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Boots on the Ground: members of Jerusalem Baptist build house in Haiti

By Susan Shinn For The Salisbury Post

 

The Rev. Dr. David Bracken’s doctoral thesis focused on mission work. And maybe, he thought, it was time for his own congregation “to put some boots on the ground.”

About 18 months ago, he issued the challenge to members of Jerusalem Baptist Church. In September, four men and two women joined Bracken in Haiti to build a house.

Members of the congregation participating in the mission trip included Thomas O’Kelly, Dennis Black, Jimmy Hailey and Arthur Jones, along with Willie Mae Abel. Diane Jinwright of Watts Chapel Baptist Church in Raleigh also worked with the group.

“She’s one of us now,” Hailey quips.

The president of a mission group came and spoke to the congregation. He was someone whom O’Kelly already knew.

“Knowing someone who had been there, I was ready to go,” O’Kelly says.

So were the other men. But they first had to help raise $8,000 to build the house. Half the money came from Bluestone Missionary Baptist Church in Pelham. Its pastor and Bracken were classmates at Drew University.

Jerusalem Baptist raised some $5,500.

“It was quite a challenge for us,” says Bracken, who pastors a 225-member congregation.

“It was something I’ve always wanted to do,” says Jones, who refers to the Great Commission in Matthew. “It tells us to go. I had no alternative, and I was able to go.”

Hailey says he “dibbles and dabbles” in home repair. Bracken says the team was impressed with his expertise.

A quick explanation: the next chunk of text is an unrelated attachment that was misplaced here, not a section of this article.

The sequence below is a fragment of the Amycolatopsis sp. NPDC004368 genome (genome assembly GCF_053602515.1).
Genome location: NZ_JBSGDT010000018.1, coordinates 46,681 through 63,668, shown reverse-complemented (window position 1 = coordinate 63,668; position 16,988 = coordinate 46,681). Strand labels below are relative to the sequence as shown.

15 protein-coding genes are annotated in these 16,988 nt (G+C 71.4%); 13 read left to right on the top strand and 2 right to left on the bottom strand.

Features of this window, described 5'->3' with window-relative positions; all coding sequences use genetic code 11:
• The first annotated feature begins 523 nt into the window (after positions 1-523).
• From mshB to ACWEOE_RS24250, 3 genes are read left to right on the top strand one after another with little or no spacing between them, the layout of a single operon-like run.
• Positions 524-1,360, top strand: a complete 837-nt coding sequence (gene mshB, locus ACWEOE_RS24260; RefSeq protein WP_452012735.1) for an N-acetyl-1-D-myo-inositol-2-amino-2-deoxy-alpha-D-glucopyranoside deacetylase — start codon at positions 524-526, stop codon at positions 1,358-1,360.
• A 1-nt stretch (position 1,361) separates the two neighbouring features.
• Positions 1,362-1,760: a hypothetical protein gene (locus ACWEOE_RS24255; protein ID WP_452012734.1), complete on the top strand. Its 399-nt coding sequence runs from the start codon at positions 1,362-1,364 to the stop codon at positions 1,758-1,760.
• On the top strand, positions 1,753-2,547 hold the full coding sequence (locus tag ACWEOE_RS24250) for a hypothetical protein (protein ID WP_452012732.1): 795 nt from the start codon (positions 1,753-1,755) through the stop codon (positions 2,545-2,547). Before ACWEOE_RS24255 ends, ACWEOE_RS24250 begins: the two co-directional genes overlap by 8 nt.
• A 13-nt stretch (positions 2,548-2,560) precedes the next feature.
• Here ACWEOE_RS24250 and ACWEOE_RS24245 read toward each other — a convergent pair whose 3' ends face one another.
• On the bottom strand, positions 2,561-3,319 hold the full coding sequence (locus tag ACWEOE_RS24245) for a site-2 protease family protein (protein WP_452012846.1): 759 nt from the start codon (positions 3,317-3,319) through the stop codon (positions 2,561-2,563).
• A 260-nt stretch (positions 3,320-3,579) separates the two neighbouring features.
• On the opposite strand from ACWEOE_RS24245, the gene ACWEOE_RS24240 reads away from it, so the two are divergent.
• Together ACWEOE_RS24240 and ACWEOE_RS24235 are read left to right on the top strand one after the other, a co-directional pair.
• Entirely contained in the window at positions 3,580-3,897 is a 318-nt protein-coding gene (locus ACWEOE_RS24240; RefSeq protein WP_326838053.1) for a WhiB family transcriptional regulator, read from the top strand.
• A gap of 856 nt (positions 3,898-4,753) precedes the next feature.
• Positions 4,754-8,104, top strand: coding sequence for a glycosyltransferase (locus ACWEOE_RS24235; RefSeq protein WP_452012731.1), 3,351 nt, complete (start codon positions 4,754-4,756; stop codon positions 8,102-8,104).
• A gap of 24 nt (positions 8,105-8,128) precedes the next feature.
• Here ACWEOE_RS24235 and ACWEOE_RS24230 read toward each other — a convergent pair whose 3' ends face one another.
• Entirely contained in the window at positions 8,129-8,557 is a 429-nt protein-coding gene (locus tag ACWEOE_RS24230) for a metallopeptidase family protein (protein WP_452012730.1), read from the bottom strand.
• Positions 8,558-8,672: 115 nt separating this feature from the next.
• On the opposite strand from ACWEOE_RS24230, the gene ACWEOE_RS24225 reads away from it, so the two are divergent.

“My professional goal was to be a brick mason, but the military changed that plan,” he says. “It came into my spirit that I was going. When Pastor said he was going, I said, there’s two of us, then. It snowballed from there.”

Each member of the mission team was responsible for raising an additional $2,000 per person for travel expenses.  They wrote letters to family members, and paid out of their own pockets. The church family paid about one-third of the team’s expenses, Bracken says.

When Black heard about the opportunity, he says, “I knew I was going to go right then and there, if the Lord was willing. I knew the Lord would make the way. If you take the first step, God will lead you the rest of the way.”

To prepare for the trip, the team obtained passports, and took rounds of shots for hepatitis, typhoid, malaria and tetanus.

They received training from Joe Wilson about the Haitian culture, do’s and don’t’s, information about their work assignment and what to pack.

“That was very helpful,” O’Kelly says. “What he told us was the way we experienced it.”

When the group got to the airport in Greensboro, they met other mission groups from other denominations, all headed for Haiti.

“We were just one footprint in the sand,” Hailey says, “but that was the start of our adventure. We met more groups going with the same purpose. There were so many people converging to go to Port au Prince to do God’s work in different locations. We had the joy of knowing God was at work. God met us there. We saw the good, the bad and the ugly. And we saw the grace.”

“We weren’t going in fear,” Black adds. “We were doing what God wanted us to do.”

Although the earthquake in Haiti happened in 2010, you could still see destruction, O’Kelly says. “The majority of it was still in devastation.”

According to figures the men received, Jones says, the earthquake displaced some 1 million people, and left more than 300,000 dead and the same number injured.

“We went into a village of 300, and I was the second-oldest person,” Hailey says. “I’m 65. A lot of elderly were killed. We have a lot of elderly people in our church. It felt weird for a minute.”